I've already mentioned Jared Tarbell in this text, but I will mention him once more still. One of the first pieces of generative art I ever saw, and took notice of, was Tarbell's Substrate. It's a genius algorithm in all it's simplicity: Lines grow in a particular direction until they reach the boundary of the domain, or until they collide with another line. When a line stops, at least one new line is spawned perpendicularly off of one of the existing lines at an arbitrary position.
Recreating the city-like structures of Substrate is an interesting exercise in itself. However I wanted to combine (some of) the behaviour of Substrate with other features of the previously mentioned leaf venation algorithm. The goal was to mimic the fracturing patterns that occur in brittle materials like glass or porcelain. You might have seen this yourself if you've been unfortunate enough to drop your mobile phone, or if you own some old tableware. When related to (among other things) paintings these patterns are referred to as Craquelure.
Similar to the method used in the leaf venation algorithm we distribute a number of sources into the domain. We then start any number of seed fractures. The following growth steps of these fractures are controlled in the following way:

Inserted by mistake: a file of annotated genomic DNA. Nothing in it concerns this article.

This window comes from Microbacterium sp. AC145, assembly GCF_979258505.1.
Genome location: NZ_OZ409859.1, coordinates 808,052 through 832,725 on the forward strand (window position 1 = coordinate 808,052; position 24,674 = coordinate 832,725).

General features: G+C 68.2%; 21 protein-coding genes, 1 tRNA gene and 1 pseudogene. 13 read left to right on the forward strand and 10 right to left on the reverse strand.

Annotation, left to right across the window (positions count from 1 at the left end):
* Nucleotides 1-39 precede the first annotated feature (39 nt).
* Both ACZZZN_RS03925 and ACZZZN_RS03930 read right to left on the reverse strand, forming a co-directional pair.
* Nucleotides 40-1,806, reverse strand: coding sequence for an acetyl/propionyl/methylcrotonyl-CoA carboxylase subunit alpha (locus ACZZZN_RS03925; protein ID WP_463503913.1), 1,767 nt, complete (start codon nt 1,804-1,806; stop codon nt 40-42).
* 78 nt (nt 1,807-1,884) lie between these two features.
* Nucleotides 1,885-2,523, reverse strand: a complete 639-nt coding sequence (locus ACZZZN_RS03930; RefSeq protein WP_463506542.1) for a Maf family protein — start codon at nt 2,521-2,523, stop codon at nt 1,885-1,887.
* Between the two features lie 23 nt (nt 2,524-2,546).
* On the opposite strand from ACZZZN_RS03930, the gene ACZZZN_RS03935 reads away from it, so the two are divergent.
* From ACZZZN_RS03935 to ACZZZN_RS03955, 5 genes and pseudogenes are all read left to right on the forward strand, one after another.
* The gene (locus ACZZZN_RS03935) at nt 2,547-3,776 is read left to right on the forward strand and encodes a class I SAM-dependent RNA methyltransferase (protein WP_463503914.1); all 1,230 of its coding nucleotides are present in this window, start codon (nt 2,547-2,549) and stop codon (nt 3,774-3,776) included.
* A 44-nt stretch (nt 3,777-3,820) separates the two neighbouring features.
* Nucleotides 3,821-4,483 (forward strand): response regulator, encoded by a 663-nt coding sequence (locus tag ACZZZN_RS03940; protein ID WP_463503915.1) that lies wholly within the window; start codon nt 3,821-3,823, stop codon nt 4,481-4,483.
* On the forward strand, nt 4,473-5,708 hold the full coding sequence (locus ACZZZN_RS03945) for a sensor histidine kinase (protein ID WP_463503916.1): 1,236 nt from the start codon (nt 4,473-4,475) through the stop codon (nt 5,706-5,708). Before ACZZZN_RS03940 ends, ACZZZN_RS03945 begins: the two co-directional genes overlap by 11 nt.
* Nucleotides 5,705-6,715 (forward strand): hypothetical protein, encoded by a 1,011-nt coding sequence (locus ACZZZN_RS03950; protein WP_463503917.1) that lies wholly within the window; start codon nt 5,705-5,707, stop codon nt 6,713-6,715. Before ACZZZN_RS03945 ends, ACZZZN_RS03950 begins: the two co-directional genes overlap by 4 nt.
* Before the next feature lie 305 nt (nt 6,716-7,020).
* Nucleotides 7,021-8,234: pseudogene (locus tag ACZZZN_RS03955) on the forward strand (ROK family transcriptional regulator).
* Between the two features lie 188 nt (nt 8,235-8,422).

- Find all sources within a fracture's field of vision (FOV). Varying the field of vision will yield very different results; greater FOV results in more meandering.
- Calculate the (mass) centre of the sources in the FOV.
- Take a step towards the mass centre.
- We terminate the fracture if it has collided with an existing fracture, or if there are no sources in the FOV.
In addition to controlling the growth of the fractures, we need to add new fractures. The strategy used in the images displayed here is to randomly spawn new fractures from the tip of the fractures that are currently active (i.e. have not yet collided with anything). Yet again the frequency of new fractures will have a major impact on the final result.
If you have ever seen a broken phone screen you might have noticed that the fractures are rarely uniformly distributed: the density of fractures tends to be greater near the point of impact. In order to fake this effect you can introduce a fracturing speed. As a fracture grows the speed is gradually reduced. When a fracture is spawned, it inherits a ratio (e.g. 0.8) of it's parent's current speed. In this case the fracturing speed is not used to control the rate of growth, but rather the rate of spawned new fractures. The effect looks like in the following image.